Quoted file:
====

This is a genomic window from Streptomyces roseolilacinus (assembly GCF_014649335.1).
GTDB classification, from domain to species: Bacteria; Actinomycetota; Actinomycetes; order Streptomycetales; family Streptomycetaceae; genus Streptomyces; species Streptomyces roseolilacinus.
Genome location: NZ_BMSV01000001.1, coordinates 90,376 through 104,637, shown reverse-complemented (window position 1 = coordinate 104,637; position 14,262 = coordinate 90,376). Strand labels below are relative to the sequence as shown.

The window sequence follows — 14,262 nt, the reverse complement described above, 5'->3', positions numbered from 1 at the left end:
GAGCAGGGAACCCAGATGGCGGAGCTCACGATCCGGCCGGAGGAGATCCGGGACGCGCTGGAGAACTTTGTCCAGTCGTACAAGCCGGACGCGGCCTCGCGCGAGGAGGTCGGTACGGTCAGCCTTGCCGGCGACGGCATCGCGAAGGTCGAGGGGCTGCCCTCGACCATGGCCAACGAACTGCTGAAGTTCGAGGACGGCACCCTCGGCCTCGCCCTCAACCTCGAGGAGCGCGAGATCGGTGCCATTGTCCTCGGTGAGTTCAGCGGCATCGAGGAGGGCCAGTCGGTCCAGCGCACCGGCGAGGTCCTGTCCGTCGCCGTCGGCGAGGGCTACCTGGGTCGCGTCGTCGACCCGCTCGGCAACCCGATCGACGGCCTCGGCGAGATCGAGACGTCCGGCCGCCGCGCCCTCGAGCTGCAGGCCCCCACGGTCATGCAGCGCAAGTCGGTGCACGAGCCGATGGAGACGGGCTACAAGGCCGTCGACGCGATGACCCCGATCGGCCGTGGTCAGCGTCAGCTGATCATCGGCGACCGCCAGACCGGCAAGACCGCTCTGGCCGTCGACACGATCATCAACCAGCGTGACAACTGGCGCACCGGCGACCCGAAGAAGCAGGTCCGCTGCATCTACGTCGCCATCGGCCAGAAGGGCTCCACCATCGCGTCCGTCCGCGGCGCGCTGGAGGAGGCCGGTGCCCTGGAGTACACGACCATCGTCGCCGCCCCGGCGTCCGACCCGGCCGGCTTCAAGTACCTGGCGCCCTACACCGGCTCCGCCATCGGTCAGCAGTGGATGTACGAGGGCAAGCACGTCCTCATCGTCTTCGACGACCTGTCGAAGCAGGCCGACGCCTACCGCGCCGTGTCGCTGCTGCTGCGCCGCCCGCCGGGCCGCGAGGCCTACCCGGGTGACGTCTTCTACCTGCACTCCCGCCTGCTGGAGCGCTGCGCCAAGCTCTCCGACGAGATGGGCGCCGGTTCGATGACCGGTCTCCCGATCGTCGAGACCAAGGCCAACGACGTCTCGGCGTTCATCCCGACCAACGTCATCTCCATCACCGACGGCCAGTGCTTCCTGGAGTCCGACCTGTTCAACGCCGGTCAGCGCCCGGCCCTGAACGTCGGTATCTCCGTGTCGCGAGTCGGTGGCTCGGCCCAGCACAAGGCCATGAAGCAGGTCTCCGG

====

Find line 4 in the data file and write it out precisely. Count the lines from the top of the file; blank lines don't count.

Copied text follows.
The window sequence follows — 14,262 nt, the reverse complement described above, 5'->3', positions numbered from 1 at the left end: